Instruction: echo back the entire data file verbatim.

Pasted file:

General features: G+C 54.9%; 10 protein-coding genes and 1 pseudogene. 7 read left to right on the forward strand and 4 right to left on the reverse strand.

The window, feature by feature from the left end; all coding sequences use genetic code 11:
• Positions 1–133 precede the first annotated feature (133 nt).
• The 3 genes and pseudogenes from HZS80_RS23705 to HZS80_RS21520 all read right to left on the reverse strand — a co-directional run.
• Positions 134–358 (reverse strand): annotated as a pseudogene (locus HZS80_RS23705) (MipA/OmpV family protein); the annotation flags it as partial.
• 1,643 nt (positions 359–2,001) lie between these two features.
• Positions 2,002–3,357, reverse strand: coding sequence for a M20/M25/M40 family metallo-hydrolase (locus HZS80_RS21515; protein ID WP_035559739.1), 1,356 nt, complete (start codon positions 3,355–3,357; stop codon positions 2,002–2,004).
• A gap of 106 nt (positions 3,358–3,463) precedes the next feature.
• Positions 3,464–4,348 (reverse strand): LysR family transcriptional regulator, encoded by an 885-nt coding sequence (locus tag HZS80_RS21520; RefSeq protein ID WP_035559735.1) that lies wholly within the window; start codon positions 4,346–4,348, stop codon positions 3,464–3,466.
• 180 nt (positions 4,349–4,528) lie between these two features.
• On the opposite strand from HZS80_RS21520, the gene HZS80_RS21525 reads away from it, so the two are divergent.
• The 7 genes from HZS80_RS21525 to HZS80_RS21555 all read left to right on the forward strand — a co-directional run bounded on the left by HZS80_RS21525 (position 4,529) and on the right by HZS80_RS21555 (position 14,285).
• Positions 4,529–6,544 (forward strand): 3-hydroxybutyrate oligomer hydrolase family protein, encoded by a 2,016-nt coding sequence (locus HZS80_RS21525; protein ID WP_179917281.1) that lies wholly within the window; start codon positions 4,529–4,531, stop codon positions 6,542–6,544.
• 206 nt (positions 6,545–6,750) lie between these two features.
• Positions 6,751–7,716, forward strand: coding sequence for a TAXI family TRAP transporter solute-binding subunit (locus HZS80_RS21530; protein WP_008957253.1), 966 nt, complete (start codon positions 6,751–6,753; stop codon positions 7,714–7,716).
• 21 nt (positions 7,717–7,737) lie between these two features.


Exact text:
General features: G+C 54.9%; 10 protein-coding genes and 1 pseudogene. 7 read left to right on the forward strand and 4 right to left on the reverse strand.

The window, feature by feature from the left end; all coding sequences use genetic code 11:
• Positions 1–133 precede the first annotated feature (133 nt).
• The 3 genes and pseudogenes from HZS80_RS23705 to HZS80_RS21520 all read right to left on the reverse strand — a co-directional run.
• Positions 134–358 (reverse strand): annotated as a pseudogene (locus HZS80_RS23705) (MipA/OmpV family protein); the annotation flags it as partial.
• 1,643 nt (positions 359–2,001) lie between these two features.
• Positions 2,002–3,357, reverse strand: coding sequence for a M20/M25/M40 family metallo-hydrolase (locus HZS80_RS21515; protein ID WP_035559739.1), 1,356 nt, complete (start codon positions 3,355–3,357; stop codon positions 2,002–2,004).
• A gap of 106 nt (positions 3,358–3,463) precedes the next feature.
• Positions 3,464–4,348 (reverse strand): LysR family transcriptional regulator, encoded by an 885-nt coding sequence (locus tag HZS80_RS21520; RefSeq protein ID WP_035559735.1) that lies wholly within the window; start codon positions 4,346–4,348, stop codon positions 3,464–3,466.
• 180 nt (positions 4,349–4,528) lie between these two features.
• On the opposite strand from HZS80_RS21520, the gene HZS80_RS21525 reads away from it, so the two are divergent.
• The 7 genes from HZS80_RS21525 to HZS80_RS21555 all read left to right on the forward strand — a co-directional run bounded on the left by HZS80_RS21525 (position 4,529) and on the right by HZS80_RS21555 (position 14,285).
• Positions 4,529–6,544 (forward strand): 3-hydroxybutyrate oligomer hydrolase family protein, encoded by a 2,016-nt coding sequence (locus HZS80_RS21525; protein ID WP_179917281.1) that lies wholly within the window; start codon positions 4,529–4,531, stop codon positions 6,542–6,544.
• 206 nt (positions 6,545–6,750) lie between these two features.
• Positions 6,751–7,716, forward strand: coding sequence for a TAXI family TRAP transporter solute-binding subunit (locus HZS80_RS21530; protein WP_008957253.1), 966 nt, complete (start codon positions 6,751–6,753; stop codon positions 7,714–7,716).
• 21 nt (positions 7,717–7,737) lie between these two features.